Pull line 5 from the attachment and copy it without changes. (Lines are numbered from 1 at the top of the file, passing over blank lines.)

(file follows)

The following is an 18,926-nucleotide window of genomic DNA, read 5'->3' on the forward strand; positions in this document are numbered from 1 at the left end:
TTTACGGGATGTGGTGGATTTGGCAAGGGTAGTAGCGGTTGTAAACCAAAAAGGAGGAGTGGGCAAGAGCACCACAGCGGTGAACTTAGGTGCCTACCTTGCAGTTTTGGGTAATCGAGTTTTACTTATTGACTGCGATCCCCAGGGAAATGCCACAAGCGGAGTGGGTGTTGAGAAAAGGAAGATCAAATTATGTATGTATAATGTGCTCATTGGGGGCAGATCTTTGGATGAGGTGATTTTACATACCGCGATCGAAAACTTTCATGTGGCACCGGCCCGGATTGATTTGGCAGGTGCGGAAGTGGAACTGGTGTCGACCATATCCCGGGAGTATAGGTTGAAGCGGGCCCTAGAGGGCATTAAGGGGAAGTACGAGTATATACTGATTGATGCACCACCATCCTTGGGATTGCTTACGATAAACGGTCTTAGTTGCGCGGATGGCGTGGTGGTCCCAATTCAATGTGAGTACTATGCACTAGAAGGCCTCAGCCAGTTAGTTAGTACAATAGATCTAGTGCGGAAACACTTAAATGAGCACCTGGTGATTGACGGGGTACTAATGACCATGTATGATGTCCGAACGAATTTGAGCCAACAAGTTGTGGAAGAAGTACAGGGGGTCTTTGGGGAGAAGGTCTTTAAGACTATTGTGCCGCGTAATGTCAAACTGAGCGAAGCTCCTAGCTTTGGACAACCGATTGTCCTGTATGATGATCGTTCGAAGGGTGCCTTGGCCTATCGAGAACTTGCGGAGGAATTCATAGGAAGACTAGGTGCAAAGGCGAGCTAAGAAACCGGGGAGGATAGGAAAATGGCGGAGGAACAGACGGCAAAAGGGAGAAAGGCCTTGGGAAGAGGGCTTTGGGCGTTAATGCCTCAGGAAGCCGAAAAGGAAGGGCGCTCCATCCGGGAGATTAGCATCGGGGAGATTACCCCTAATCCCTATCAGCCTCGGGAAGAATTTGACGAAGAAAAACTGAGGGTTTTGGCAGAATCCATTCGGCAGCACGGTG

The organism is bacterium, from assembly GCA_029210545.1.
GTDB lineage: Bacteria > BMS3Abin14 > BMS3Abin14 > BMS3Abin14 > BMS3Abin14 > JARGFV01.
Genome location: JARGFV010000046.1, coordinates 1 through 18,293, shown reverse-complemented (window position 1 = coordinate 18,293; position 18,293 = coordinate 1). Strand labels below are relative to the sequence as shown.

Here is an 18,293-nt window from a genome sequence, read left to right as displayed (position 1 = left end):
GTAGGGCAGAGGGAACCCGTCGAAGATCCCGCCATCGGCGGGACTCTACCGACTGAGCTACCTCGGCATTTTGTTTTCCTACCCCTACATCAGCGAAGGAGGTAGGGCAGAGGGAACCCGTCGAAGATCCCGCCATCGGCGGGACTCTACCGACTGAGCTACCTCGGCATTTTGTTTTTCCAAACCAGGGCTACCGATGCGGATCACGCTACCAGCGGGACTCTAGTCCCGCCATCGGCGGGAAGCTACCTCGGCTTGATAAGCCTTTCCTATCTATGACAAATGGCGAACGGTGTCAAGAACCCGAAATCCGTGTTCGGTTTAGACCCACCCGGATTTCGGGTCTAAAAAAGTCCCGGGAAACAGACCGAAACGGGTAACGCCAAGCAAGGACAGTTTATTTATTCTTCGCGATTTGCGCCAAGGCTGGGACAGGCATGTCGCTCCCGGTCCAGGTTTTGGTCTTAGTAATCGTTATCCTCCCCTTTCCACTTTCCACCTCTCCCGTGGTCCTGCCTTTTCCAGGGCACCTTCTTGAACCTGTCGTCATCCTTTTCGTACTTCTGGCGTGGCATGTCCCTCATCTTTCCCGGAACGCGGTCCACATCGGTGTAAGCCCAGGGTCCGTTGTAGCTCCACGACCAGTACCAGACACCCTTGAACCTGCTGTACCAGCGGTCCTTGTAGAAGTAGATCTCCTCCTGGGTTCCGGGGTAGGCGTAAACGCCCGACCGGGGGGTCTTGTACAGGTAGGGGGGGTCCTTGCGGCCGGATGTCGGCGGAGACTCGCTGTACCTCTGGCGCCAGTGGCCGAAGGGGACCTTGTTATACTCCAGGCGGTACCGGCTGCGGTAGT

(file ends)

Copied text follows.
Genome location: JARGFV010000046.1, coordinates 1 through 18,293, shown reverse-complemented (window position 1 = coordinate 18,293; position 18,293 = coordinate 1). Strand labels below are relative to the sequence as shown.